PFO Closure for Migraine: Debates Continue as PREMIUM Is Published

Megan Brooks

December 06, 2017

LOS ANGELES, CA – Percutaneous closure of patent foramen ovale (PFO) did not significantly curb migraine-attack frequency in patients with episodic migraine refractory to multiple medications in the PREMIUM randomized sham-controlled trial[1].

However, the trial did meet the secondary end point of a significant reduction in migraine days after PFO closure.

"The end point of migraine-days reduction is now commonly used as an acceptable end point for migraine studies," Dr Jonathan Tobis (University of California, Los Angeles), one of the trial's principal investigators, told theheart.org | Medscape Cardiology. Had this been the primary end point, then PREMIUM would have been a "positive" study, he said.

In addition, a subgroup analysis found that patients with frequent aura (>50% of episodes with aura) had a significant reduction in migraine attacks with PFO closure. "So there is some validity to right-to-left shunt closure if we can identify the subset of patients who are most likely to respond. This should be addressed in future clinical trials of PFO closure in migraine," said Tobis.

PREMIUM was published online December 5, 2017 in the Journal of the American College of Cardiology. It had been presented and covered in June 2015 at the American Headache Society 57th Annual Scientific Meeting.

Multiple studies have reported a significant association between migraine, particularly with aura, and the presence of PFO. Yet this relationship remains controversial, and studies to date have failed to clearly demonstrate that PFO closure can reduce migraine attacks.

The PREMIUM trial enrolled 230 patients with 6 to 14 migraine days per month who had failed at least three migraine preventive medications and had significant right-to-left shunt on transcranial Doppler. Patients were randomly allocated to medical therapy with a sham procedure (right heart catheterization) or medical therapy and PFO closure with the Amplatzer PFO Occluder (St Jude Medical).

The primary efficacy end point—a responder rate defined as a 50% reduction in migraine attacks per month between baseline and months 10 to 12—was achieved in 45 of 117 (38.5%) patients randomized to PFO closure and 33 of 103 (32.0%) randomized to control, which failed to achieve statistical superiority (P=0.32). Of note, 10 patients (8.5%) in the PFO-closure arm had complete cessation of migraine attacks for 1 year vs one patient (1.0%) in the control arm (P=0.01).

"As the point estimate favored the device and the sample size yielded an overall power of 80%, it is possible that a larger sample size may have detected a statistically significant, albeit modest, benefit of PFO closure regarding this primary end point," note Dr Brian Whisenant (Intermountain Heart Institute, Salt Lake City, UT) and Dr Mark Reisman (University of Washington, Seattle) in an editorial[2].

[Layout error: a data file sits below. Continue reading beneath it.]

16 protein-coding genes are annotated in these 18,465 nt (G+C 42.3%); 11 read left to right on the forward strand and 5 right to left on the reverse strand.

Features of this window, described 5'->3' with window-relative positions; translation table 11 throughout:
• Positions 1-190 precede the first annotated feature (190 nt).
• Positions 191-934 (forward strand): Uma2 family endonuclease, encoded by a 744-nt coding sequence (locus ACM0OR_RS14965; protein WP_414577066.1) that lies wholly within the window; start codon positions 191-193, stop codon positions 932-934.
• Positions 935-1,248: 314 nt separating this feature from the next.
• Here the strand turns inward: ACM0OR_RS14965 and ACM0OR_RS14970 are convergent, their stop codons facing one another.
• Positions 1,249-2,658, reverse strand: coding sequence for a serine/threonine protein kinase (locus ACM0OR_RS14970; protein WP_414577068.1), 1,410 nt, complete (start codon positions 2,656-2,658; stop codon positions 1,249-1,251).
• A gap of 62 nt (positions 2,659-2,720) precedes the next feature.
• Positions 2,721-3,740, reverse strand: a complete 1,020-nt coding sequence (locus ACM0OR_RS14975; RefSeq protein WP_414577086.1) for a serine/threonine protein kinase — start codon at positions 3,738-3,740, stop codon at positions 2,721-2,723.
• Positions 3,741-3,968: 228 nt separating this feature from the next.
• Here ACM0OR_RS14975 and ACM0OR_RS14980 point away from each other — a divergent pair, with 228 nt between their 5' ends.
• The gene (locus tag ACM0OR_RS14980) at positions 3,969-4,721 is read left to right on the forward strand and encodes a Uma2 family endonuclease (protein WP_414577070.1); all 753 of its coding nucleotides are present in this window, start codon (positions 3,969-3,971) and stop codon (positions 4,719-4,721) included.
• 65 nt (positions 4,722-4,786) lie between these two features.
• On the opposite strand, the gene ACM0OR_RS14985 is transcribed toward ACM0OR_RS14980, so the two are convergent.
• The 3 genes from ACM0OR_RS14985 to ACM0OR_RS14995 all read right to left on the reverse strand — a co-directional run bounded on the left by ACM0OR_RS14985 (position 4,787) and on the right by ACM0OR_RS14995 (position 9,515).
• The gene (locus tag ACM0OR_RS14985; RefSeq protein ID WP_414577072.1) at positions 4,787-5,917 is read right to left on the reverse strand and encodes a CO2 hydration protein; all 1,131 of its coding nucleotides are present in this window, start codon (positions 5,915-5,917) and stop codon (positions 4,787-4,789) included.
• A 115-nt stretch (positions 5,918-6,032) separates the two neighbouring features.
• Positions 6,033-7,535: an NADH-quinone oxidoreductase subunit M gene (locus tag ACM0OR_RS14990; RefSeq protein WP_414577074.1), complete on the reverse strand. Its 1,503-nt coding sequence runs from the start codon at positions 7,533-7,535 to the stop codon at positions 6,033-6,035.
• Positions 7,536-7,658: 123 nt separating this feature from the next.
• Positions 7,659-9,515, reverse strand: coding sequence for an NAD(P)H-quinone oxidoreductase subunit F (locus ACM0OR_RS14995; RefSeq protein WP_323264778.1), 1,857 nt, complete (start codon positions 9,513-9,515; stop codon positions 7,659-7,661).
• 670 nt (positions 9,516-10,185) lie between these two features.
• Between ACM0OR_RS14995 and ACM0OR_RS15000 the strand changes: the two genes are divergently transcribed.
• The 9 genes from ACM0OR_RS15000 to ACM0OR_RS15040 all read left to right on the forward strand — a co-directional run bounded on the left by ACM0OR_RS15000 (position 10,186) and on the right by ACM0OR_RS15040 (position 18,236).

A subgroup analysis of the primary efficacy end point in patients with aura as a consistent feature of their migraine attacks (>50% of attacks) showed a significant difference in the responder rate. For this subgroup, 49% (19 of 39) of device patients responded with a >50% reduction in migraine days compared with 23% (9 of 40) of control patients (P=0.015).

In this subgroup, 15.4% (six of 39) of PFO-closure patients had complete cessation of their migraine attacks vs 2.5% (one of 40) of control patients (P=0.04). "Because this subgroup was not prespecified, these observations can be used only to generate the hypothesis that a future clinical trial of PFO closure might be beneficial in subjects where aura is a frequent component (>50%) of the migraine episodes," Dr Tobis and colleagues write.

For the key secondary end point of reduction in migraine days, PFO-closure patients experienced 3.4 fewer migraine days per month, which represented a 47% reduction from the baseline rate of 7.2 migraine days per month. Control patients had 2 fewer migraine days per month, which represented a 25% reduction from the baseline of 8 monthly migraine days (P=0.25 for the difference between groups).

The PFO-closure procedure was "generally safe," which is consistent with recently published data demonstrating the safety of PFO closure, the investigators report. Except for one patient who developed nonsustained intraprocedural atrial fibrillation, the adverse events were "self-limited mild events that may occur with any right-heart catheterization procedure," they write.

Nonetheless, the fact remains that "PFO closure in PREMIUM failed to significantly reduce headache frequency among patients with episodic migraine refractory to multiple medications and is unlikely to benefit the majority of patients who suffer with migraines," Whisenant told theheart.org | Medscape Cardiology. "Neurologist-directed medications and lifestyle interventions should be the focus of migraine prevention."

However, because PFO closure is a safe procedure and a minority of migraineurs "seem to derive substantial headache relief with PFO closure, additional research is warranted to see if a PFO-closure–responsive subpopulation of migraineurs can be identified," Whisenant said.

St Jude funded PREMIUM. Tobis discloses serving on the trial's steering committee; disclosures for the coauthors are listed in the paper. Whisenant and Reisman report they have no relevant financial relationships.

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